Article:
On a riverboat cruise along the Danube, Saratoga resident Sophie Weinzimmer decided to make a stop and visit the place where she was born: a Displaced Persons camp for Holocaust survivors, located in Steyr, Austria.
“I thought to myself, I’m 71. I want to see what’s there.”
Through a series of coincidences that still amaze her, Weinzimmer reconnected with more than her family’s painful past. She also discovered the efforts of one Steyr resident to learn the truth about his town’s involvement, and his commitment to never forget.
Weinzimmer’s parents were Polish. Her mother was the youngest of nine, all of whom were killed except one sister with whom she spent the war years in hiding. Their father did forced labor in Siberia.
“All Holocaust families have these stories. That’s nothing unusual,” Weinzimmer said. “I want to share this story for another reason. With so much news these days about anti-Semitism around the world, I found an exception.”
That exception was a local Christian man, Karl Ramsmaier, who served as Weinzimmer’s guide during her stopover.
Ramsmaier, a religion teacher who is now in his 60s, had never been taught about the Holocaust growing up. He decided to make it his life’s work to learn as much as he could and then teach others. He founded Steyr’s Holocaust memorial committee, and was at the forefront of recent efforts to create a monument honoring the town’s Holocaust victims.
Weinzimmer first learned about Ramsmaier on an earlier visit to the U.S. Holocaust Memorial Museum in Washington, D.C., where she sought information about her birthplace. A helpful docent not only supplied general information about Steyr but also presented her with three camp IDs: her parents’ and her own. The docent also mentioned the work Ramsmaier was doing in Steyr and provided his email address.
She contacted him once she knew she’d be making a stop in Steyr. “Karl is a truly righteous Christian,” says Weinzimmer, “someone who believes in witness and in making Austrians accountable. His commitment deserves to be recognized.”
Weinzimmer first left the cruise ship at Linz to visit the nearby Mauthausen concentration camp, where inmates worked as slave laborers and hundreds of thousands died. To her surprise, her visit coincided with the annual commemoration of the camp’s liberation by U.S. troops on May 5, 1945.
“I was stunned by the magnitude of the commemoration,” says Weinzimmer, who was welcomed as a guest of honor and given a tour of the camp. “Thousands of people from all over the world were there, intent on making Austria aware of its dark history.”
But the most emotional moment came later, after she continued her journey to Steyr, location of a Mauthausen subcamp during the Nazi regime and later the site of the DP camp where her parents ended up.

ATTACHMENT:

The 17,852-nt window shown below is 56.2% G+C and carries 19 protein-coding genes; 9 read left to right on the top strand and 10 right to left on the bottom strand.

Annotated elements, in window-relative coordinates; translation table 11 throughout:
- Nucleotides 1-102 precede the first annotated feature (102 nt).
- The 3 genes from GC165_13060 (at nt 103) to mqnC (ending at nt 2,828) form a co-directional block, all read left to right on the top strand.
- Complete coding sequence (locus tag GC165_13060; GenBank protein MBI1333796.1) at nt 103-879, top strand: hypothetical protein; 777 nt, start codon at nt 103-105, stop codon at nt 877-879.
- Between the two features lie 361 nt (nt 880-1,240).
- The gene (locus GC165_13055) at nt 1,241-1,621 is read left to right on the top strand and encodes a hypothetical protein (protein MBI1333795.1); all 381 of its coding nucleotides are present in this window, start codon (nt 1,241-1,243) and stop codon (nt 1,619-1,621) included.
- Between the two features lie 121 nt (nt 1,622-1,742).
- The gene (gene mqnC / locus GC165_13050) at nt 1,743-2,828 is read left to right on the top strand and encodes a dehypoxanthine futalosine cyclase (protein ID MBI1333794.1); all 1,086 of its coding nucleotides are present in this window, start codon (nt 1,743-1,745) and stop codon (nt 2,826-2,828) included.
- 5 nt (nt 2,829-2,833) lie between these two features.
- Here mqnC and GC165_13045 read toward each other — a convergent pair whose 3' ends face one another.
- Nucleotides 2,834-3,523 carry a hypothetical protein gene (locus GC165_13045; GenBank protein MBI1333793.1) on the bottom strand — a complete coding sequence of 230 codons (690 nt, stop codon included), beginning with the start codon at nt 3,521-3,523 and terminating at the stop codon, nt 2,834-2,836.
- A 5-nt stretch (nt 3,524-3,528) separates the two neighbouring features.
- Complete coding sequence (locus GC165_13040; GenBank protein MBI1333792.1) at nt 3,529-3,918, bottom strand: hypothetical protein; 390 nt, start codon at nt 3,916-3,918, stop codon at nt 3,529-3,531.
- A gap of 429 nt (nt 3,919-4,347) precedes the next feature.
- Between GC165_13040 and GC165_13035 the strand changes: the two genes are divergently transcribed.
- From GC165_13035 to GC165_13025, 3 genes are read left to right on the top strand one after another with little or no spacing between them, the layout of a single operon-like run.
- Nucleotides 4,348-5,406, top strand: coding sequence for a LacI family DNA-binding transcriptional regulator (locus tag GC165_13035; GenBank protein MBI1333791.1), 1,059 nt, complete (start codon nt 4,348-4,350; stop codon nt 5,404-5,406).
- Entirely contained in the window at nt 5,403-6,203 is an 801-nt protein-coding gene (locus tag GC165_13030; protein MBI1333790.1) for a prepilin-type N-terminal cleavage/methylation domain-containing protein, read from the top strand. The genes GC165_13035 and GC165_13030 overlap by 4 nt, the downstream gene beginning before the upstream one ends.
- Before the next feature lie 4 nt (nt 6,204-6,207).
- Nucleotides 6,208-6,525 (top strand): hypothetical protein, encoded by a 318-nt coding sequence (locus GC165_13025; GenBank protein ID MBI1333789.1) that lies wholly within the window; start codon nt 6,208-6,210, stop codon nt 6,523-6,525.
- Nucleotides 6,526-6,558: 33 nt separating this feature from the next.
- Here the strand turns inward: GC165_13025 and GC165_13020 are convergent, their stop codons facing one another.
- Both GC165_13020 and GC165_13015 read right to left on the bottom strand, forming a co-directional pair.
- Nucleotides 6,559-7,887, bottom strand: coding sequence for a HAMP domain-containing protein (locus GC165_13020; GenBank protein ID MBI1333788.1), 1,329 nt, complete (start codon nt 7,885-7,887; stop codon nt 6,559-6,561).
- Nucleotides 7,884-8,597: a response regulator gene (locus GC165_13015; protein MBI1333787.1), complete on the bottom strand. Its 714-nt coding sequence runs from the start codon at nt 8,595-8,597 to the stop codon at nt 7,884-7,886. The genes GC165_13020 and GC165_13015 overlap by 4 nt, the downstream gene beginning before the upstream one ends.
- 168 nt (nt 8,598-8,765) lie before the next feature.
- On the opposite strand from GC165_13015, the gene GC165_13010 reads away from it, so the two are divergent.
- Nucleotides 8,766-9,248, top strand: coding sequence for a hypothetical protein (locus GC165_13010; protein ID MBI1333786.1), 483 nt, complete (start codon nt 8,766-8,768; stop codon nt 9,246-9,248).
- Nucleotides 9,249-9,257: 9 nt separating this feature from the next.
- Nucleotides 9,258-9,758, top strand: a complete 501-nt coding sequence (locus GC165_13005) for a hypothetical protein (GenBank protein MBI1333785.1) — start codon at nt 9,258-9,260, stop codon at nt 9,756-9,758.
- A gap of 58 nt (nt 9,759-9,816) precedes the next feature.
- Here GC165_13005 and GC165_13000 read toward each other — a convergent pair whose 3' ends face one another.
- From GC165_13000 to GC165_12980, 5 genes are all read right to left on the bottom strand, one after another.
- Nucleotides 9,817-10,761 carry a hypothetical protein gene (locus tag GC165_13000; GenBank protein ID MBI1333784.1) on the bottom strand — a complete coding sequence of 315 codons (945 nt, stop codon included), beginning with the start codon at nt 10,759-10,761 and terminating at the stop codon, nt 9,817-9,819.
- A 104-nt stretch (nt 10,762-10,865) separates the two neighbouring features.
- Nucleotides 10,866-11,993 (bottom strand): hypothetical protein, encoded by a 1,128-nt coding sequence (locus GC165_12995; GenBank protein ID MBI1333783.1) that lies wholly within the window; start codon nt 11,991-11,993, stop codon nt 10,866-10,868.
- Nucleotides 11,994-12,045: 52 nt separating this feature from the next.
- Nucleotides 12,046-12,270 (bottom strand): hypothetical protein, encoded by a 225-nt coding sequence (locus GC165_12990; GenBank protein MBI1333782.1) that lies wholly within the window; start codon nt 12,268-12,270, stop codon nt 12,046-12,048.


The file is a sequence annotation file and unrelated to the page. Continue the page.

Little remains of the original Steyr compound. But among the few surviving structures is Building 6 on Roosevelt Strasse, where Weinzimmer was born after the war.
“These were the same cement buildings, the same sidewalks,” she says. “I went up and down stairwells feeling deeply the cycle of life, its sense of loss and wonder. This was full circle for me.”
“I was trying to imagine what it was like for my mother, at age 19 having lost all her family, finding herself in this camp, marrying a stranger. I was born nine months later.”
The family stayed for three years, until a U.S. family was found to sponsor them.
“My mother was enterprising and hardworking. By the time I was in elementary school, we had our own home in Beverly Hills,” she recalls. But her parents were mismatched and their family life was hard.
After Weinzimmer had returned home to Saratoga, she got a message from Ramsmaier, who reported that “today, on June 14, we inaugurated a new monument to 800 concentration camp victims.” In 1948, he said, these victims’ remains were discovered buried together in a tomb in the Steyr cemetery, but that over time “the gravesite was covered by a footpath, and the fate of the slain prisoners sunk into oblivion.”
The mass grave was rediscovered in 2011, and the effort to erect a memorial took a number of years.
The remains “were [originally] discovered in 1948, the year I was born,” says Weinzimmer. “So many coincidences — our cruise arriving the same day as the liberation commemoration, the unlikely odds that the building I was born in is still standing, our encounter with Ramsmaier. I can’t help but wonder: What is the world signaling to me?”